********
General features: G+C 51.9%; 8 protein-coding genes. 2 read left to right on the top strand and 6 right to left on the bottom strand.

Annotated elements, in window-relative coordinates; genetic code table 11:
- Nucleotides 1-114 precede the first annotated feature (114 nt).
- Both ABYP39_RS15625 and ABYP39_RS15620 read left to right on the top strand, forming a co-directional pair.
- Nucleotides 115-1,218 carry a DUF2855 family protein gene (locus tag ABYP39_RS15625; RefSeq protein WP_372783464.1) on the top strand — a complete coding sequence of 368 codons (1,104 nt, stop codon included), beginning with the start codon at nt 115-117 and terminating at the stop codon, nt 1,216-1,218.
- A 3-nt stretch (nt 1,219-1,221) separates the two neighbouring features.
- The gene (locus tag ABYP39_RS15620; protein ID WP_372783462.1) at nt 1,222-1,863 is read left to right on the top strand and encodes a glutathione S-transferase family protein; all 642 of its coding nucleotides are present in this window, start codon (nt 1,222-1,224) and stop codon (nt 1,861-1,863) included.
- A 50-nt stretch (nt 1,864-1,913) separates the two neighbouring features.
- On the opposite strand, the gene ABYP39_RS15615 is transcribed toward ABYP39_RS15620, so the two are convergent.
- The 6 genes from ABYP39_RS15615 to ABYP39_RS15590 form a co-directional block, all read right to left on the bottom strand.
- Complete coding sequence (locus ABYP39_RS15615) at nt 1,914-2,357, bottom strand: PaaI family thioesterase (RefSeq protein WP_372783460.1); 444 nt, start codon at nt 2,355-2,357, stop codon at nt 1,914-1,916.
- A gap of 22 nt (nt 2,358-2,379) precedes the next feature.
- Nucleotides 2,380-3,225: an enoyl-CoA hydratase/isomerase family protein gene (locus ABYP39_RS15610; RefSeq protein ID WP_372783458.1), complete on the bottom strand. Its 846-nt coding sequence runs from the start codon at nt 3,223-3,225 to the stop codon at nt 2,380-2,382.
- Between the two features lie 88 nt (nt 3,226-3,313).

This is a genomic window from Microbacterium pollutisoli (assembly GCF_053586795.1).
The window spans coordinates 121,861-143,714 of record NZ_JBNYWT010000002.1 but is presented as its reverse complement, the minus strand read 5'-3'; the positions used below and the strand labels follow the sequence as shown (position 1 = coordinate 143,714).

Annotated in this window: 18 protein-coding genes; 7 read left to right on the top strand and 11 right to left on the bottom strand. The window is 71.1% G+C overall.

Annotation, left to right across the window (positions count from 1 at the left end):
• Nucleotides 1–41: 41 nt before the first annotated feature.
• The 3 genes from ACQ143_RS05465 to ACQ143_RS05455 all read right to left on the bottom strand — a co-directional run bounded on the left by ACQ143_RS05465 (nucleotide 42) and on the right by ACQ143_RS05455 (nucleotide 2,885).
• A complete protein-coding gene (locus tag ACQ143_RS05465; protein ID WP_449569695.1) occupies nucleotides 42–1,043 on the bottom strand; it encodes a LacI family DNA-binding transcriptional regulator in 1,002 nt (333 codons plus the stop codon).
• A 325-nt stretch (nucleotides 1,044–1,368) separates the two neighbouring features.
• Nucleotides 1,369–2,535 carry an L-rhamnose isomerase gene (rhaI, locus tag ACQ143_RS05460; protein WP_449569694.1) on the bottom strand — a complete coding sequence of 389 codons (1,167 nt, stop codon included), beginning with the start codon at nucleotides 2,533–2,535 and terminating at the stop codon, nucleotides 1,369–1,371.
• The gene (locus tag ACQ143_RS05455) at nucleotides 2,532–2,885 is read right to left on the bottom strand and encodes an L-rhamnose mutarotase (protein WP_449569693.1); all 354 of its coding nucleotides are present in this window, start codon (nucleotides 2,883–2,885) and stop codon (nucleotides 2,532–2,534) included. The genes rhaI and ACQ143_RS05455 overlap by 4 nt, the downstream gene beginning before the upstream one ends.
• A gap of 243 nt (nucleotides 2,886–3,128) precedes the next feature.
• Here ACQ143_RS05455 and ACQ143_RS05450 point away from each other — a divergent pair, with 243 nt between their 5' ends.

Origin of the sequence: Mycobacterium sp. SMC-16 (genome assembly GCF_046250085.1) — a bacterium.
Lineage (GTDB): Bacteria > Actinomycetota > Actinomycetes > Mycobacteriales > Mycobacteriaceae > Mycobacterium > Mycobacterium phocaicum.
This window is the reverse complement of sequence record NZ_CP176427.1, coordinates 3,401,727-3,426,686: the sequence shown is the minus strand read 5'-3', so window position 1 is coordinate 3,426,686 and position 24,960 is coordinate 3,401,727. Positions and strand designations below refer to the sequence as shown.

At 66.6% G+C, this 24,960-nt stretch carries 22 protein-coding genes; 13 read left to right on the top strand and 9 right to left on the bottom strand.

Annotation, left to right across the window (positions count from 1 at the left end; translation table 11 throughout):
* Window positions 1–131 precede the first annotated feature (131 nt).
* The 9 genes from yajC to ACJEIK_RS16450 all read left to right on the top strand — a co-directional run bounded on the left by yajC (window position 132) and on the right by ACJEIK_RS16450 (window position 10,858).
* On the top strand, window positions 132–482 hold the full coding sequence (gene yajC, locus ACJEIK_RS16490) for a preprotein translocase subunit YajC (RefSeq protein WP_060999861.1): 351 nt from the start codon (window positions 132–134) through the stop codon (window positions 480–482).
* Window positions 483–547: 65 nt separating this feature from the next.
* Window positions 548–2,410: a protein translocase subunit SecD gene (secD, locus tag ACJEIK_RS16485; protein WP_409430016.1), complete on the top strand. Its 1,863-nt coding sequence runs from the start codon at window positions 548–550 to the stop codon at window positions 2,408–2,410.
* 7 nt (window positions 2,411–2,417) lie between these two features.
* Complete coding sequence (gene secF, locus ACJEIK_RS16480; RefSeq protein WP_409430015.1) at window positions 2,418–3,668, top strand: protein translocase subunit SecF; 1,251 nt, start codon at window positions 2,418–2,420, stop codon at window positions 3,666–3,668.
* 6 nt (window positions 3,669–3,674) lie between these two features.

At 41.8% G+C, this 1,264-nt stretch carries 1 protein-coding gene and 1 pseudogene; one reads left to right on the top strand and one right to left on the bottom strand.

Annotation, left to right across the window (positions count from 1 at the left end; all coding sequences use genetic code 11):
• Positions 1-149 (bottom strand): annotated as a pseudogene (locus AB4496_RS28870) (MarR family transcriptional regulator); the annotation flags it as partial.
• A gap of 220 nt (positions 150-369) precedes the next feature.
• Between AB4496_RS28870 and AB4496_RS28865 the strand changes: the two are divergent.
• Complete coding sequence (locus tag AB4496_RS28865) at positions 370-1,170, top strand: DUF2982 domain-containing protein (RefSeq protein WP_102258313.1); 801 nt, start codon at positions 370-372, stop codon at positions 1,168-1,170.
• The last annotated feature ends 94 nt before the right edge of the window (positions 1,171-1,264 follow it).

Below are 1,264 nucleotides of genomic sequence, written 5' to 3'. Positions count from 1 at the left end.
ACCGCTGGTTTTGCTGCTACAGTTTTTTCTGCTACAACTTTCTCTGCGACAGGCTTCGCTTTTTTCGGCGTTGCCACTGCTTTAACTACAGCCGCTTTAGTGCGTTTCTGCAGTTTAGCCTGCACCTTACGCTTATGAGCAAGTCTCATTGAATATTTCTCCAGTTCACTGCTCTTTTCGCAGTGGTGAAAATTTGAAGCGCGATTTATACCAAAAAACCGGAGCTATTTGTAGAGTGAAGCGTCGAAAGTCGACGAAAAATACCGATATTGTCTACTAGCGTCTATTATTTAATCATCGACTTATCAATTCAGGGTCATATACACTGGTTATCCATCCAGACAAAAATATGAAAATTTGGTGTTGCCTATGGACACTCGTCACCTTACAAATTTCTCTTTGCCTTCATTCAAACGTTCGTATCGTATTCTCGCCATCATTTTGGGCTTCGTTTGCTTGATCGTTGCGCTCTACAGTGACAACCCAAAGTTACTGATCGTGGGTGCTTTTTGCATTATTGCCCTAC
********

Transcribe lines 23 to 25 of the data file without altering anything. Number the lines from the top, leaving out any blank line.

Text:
• Nucleotides 1,369–2,535 carry an L-rhamnose isomerase gene (rhaI, locus tag ACQ143_RS05460; protein WP_449569694.1) on the bottom strand — a complete coding sequence of 389 codons (1,167 nt, stop codon included), beginning with the start codon at nucleotides 2,533–2,535 and terminating at the stop codon, nucleotides 1,369–1,371.
• The gene (locus tag ACQ143_RS05455) at nucleotides 2,532–2,885 is read right to left on the bottom strand and encodes an L-rhamnose mutarotase (protein WP_449569693.1); all 354 of its coding nucleotides are present in this window, start codon (nucleotides 2,883–2,885) and stop codon (nucleotides 2,532–2,534) included. The genes rhaI and ACQ143_RS05455 overlap by 4 nt, the downstream gene beginning before the upstream one ends.
• A gap of 243 nt (nucleotides 2,886–3,128) precedes the next feature.